BULAWAYO, Zimbabwe, 23 June (IPS). In early June 2022, more than 30 people from the Maasai community in Loliondo district in Tanzania’s northern Ngorongoro district were reportedly injured and one person died in clashes with security forces over the demarcation of their border. ancestral lands for a new reserve.
Human Rights organizationsThe Maasai community blocked eviction from their pastures in Loliond due to the demarcation of 1,500 km of Maasai ancestral land that the Tanzanian government had leased as a hunting ground to a company from the United Arab Emirates.
The Maasai displacement is a realization of the fears of indigenous communities about the loss of their ancestral lands in accordance with the 30 by 30 plan proposed in the Post-2020 Global Biodiversity Framework (GBF). The plan provides for the preservation of 30 percent of the earth’s land and sea spaces. About 100 countries have backed a science-based proposal to protect 30 percent of the planet by 2030, the third of GBF’s 21 goals.
Indigenous communities are concerned that the current plan does not protect their rights and control over ancestral lands and will cause massive community evictions through the creation of protected areas designed to conserve biodiversity.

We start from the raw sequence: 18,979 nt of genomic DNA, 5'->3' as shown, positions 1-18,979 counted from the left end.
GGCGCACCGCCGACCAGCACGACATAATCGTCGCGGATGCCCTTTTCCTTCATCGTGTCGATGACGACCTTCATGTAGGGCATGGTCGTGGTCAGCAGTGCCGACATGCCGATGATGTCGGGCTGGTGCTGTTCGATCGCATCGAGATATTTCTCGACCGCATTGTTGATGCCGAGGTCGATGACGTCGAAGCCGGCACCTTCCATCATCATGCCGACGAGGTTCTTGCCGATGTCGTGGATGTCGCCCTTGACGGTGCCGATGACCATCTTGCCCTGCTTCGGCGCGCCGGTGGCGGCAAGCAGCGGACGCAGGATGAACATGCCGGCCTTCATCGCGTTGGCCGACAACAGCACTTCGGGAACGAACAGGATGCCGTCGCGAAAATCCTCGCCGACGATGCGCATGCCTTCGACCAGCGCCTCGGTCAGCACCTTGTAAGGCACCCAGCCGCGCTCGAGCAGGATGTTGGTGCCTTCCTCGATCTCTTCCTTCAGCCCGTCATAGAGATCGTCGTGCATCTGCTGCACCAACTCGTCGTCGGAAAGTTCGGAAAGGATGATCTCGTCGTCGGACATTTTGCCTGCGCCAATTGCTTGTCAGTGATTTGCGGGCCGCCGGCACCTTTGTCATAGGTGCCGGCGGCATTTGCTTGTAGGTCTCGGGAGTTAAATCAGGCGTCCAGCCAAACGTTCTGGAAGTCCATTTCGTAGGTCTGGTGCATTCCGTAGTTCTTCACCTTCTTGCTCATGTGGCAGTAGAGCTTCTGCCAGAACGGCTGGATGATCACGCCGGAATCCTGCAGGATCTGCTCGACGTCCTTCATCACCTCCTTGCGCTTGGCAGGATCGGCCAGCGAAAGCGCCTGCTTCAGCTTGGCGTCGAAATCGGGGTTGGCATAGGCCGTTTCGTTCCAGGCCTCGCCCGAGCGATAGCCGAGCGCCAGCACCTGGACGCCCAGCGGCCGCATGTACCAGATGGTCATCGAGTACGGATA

The fourth meeting of the Open-ended Working Group on the Post-2020 Global Biodiversity Framework, hosted by the United Nations Environment Program (UNEP), opened this week (21-26 June) in Nairobi, Kenya. The meeting is expected to negotiate a final new pact for adoption at the United Nations Conference on Biodiversity, which includes the 15th meeting of the Conference of the Parties (COP 15) of the Convention on Biological Diversity (CBD) to be held in Montreal, Canada in December 2022.
Human rights in a deal with nature
Indigenous groups are calling for a rights-based approach to maintaining and strengthening community land ownership. They emphasize that an international pact to halt and reverse biodiversity loss must include indigenous communities such as the Maasai.
“We are highlighting the situation of the Maasai in Tanzania as an example of what should no longer happen, and the best way to avoid this is to ensure that there is a language of human rights in the post-2020 framework,” Indigenous lawyer and global policy expert Jennifer Corpus, Kancana-ey Igorot from the Philippines and member of the International Indigenous Forum for Biodiversity (MIFB) told IPS in a telephone interview.
“In particular, we are defining goal 3 of the framework, which is area-based conservation, and a proposal to expand coverage of land and sea protected areas. It is important that the rights of indigenous peoples and local communities be recognized,” said Korpus.
Corpus said there was growing recognition among scientists of the importance of traditional knowledge and how it can guide decision-making on climate change and biodiversity, as well as the participation of indigenous peoples in biodiversity monitoring, which are the focus of targets 20 and 21 of the framework.